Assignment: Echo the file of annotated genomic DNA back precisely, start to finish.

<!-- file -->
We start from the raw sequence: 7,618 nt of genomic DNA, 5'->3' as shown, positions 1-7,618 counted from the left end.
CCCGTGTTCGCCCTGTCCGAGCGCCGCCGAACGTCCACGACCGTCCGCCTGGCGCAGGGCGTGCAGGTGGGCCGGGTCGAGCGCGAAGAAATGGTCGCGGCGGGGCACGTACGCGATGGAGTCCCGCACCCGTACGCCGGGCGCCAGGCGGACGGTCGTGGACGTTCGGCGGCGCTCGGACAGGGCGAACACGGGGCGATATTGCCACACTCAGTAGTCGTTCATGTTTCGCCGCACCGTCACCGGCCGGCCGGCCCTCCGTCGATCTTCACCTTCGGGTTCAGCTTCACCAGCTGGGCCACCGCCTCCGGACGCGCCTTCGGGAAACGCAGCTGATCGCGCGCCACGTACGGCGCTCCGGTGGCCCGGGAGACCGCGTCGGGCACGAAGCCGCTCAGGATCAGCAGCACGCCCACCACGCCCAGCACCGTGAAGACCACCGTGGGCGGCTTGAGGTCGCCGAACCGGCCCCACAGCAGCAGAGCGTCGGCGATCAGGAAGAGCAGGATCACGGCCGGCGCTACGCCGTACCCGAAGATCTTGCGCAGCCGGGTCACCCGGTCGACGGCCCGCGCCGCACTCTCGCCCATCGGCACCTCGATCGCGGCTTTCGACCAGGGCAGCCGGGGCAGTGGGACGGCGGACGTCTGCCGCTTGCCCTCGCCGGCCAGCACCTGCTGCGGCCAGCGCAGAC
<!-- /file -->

We start from the raw sequence: 7,618 nt of genomic DNA, 5'->3' as shown, positions 1-7,618 counted from the left end.
CCCGTGTTCGCCCTGTCCGAGCGCCGCCGAACGTCCACGACCGTCCGCCTGGCGCAGGGCGTGCAGGTGGGCCGGGTCGAGCGCGAAGAAATGGTCGCGGCGGGGCACGTACGCGATGGAGTCCCGCACCCGTACGCCGGGCGCCAGGCGGACGGTCGTGGACGTTCGGCGGCGCTCGGACAGGGCGAACACGGGGCGATATTGCCACACTCAGTAGTCGTTCATGTTTCGCCGCACCGTCACCGGCCGGCCGGCCCTCCGTCGATCTTCACCTTCGGGTTCAGCTTCACCAGCTGGGCCACCGCCTCCGGACGCGCCTTCGGGAAACGCAGCTGATCGCGCGCCACGTACGGCGCTCCGGTGGCCCGGGAGACCGCGTCGGGCACGAAGCCGCTCAGGATCAGCAGCACGCCCACCACGCCCAGCACCGTGAAGACCACCGTGGGCGGCTTGAGGTCGCCGAACCGGCCCCACAGCAGCAGAGCGTCGGCGATCAGGAAGAGCAGGATCACGGCCGGCGCTACGCCGTACCCGAAGATCTTGCGCAGCCGGGTCACCCGGTCGACGGCCCGCGCCGCACTCTCGCCCATCGGCACCTCGATCGCGGCTTTCGACCAGGGCAGCCGGGGCAGTGGGACGGCGGACGTCTGCCGCTTGCCCTCGCCGGCCAGCACCTGCTGCGGCCAGCGCAGAC